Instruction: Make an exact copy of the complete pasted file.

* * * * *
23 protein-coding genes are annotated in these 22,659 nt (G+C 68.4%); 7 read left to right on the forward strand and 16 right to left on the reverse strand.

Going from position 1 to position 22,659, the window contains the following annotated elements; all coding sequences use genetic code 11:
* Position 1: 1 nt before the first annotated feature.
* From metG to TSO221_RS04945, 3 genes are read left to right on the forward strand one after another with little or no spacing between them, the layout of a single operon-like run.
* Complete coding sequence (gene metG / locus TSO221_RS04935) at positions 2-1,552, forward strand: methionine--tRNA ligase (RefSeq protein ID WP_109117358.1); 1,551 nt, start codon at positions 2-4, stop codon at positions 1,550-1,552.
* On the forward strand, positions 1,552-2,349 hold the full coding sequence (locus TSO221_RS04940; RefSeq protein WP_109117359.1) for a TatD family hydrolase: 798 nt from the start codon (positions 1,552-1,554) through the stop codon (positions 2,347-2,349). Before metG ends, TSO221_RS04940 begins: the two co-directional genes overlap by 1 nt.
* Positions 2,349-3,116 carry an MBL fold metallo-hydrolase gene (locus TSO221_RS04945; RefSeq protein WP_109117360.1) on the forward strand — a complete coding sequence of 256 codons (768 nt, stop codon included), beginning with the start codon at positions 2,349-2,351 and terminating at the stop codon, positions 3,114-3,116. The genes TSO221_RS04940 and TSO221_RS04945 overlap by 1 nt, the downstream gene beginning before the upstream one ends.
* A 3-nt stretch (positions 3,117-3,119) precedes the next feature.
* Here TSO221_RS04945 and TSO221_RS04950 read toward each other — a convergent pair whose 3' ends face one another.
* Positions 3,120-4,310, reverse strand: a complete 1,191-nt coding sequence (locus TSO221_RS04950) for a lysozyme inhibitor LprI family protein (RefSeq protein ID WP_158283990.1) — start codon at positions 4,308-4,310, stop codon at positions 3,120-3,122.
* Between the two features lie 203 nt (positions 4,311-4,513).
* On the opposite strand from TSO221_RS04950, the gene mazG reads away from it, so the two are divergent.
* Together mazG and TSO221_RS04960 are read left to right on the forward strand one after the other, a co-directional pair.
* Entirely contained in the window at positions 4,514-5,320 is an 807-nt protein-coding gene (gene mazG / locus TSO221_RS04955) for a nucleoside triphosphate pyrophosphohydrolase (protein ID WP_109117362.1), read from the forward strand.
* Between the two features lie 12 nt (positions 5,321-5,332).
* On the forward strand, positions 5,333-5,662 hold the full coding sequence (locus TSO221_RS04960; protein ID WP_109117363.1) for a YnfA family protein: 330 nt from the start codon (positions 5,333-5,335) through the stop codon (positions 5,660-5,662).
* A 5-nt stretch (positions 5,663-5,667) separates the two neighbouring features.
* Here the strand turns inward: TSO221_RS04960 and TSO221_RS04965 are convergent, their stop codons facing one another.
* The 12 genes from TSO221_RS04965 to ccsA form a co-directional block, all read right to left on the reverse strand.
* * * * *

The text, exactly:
23 protein-coding genes are annotated in these 22,659 nt (G+C 68.4%); 7 read left to right on the forward strand and 16 right to left on the reverse strand.

Going from position 1 to position 22,659, the window contains the following annotated elements; all coding sequences use genetic code 11:
* Position 1: 1 nt before the first annotated feature.
* From metG to TSO221_RS04945, 3 genes are read left to right on the forward strand one after another with little or no spacing between them, the layout of a single operon-like run.
* Complete coding sequence (gene metG / locus TSO221_RS04935) at positions 2-1,552, forward strand: methionine--tRNA ligase (RefSeq protein ID WP_109117358.1); 1,551 nt, start codon at positions 2-4, stop codon at positions 1,550-1,552.
* On the forward strand, positions 1,552-2,349 hold the full coding sequence (locus TSO221_RS04940; RefSeq protein WP_109117359.1) for a TatD family hydrolase: 798 nt from the start codon (positions 1,552-1,554) through the stop codon (positions 2,347-2,349). Before metG ends, TSO221_RS04940 begins: the two co-directional genes overlap by 1 nt.
* Positions 2,349-3,116 carry an MBL fold metallo-hydrolase gene (locus TSO221_RS04945; RefSeq protein WP_109117360.1) on the forward strand — a complete coding sequence of 256 codons (768 nt, stop codon included), beginning with the start codon at positions 2,349-2,351 and terminating at the stop codon, positions 3,114-3,116. The genes TSO221_RS04940 and TSO221_RS04945 overlap by 1 nt, the downstream gene beginning before the upstream one ends.
* A 3-nt stretch (positions 3,117-3,119) precedes the next feature.
* Here TSO221_RS04945 and TSO221_RS04950 read toward each other — a convergent pair whose 3' ends face one another.
* Positions 3,120-4,310, reverse strand: a complete 1,191-nt coding sequence (locus TSO221_RS04950) for a lysozyme inhibitor LprI family protein (RefSeq protein ID WP_158283990.1) — start codon at positions 4,308-4,310, stop codon at positions 3,120-3,122.
* Between the two features lie 203 nt (positions 4,311-4,513).
* On the opposite strand from TSO221_RS04950, the gene mazG reads away from it, so the two are divergent.
* Together mazG and TSO221_RS04960 are read left to right on the forward strand one after the other, a co-directional pair.
* Entirely contained in the window at positions 4,514-5,320 is an 807-nt protein-coding gene (gene mazG / locus TSO221_RS04955) for a nucleoside triphosphate pyrophosphohydrolase (protein ID WP_109117362.1), read from the forward strand.
* Between the two features lie 12 nt (positions 5,321-5,332).
* On the forward strand, positions 5,333-5,662 hold the full coding sequence (locus TSO221_RS04960; protein ID WP_109117363.1) for a YnfA family protein: 330 nt from the start codon (positions 5,333-5,335) through the stop codon (positions 5,660-5,662).
* A 5-nt stretch (positions 5,663-5,667) separates the two neighbouring features.
* Here the strand turns inward: TSO221_RS04960 and TSO221_RS04965 are convergent, their stop codons facing one another.
* The 12 genes from TSO221_RS04965 to ccsA form a co-directional block, all read right to left on the reverse strand.